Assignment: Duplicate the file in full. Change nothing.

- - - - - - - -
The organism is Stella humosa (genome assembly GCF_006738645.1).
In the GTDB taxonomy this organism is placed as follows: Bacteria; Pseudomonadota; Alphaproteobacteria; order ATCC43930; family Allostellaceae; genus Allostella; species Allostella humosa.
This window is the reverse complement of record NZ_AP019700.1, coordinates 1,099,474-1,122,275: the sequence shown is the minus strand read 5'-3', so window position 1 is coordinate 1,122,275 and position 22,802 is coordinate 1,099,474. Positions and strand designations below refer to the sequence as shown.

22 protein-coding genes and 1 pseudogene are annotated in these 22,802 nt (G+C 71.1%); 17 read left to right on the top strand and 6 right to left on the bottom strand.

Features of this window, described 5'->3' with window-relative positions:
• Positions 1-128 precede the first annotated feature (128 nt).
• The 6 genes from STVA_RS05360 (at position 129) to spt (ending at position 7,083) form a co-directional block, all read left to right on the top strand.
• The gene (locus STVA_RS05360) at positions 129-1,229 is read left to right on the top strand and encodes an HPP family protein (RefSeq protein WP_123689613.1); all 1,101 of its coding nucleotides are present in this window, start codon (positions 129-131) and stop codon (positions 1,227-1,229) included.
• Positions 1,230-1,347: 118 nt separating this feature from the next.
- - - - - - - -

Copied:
The organism is Stella humosa (genome assembly GCF_006738645.1).
In the GTDB taxonomy this organism is placed as follows: Bacteria; Pseudomonadota; Alphaproteobacteria; order ATCC43930; family Allostellaceae; genus Allostella; species Allostella humosa.
This window is the reverse complement of record NZ_AP019700.1, coordinates 1,099,474-1,122,275: the sequence shown is the minus strand read 5'-3', so window position 1 is coordinate 1,122,275 and position 22,802 is coordinate 1,099,474. Positions and strand designations below refer to the sequence as shown.

22 protein-coding genes and 1 pseudogene are annotated in these 22,802 nt (G+C 71.1%); 17 read left to right on the top strand and 6 right to left on the bottom strand.

Features of this window, described 5'->3' with window-relative positions:
• Positions 1-128 precede the first annotated feature (128 nt).
• The 6 genes from STVA_RS05360 (at position 129) to spt (ending at position 7,083) form a co-directional block, all read left to right on the top strand.
• The gene (locus STVA_RS05360) at positions 129-1,229 is read left to right on the top strand and encodes an HPP family protein (RefSeq protein WP_123689613.1); all 1,101 of its coding nucleotides are present in this window, start codon (positions 129-131) and stop codon (positions 1,227-1,229) included.
• Positions 1,230-1,347: 118 nt separating this feature from the next.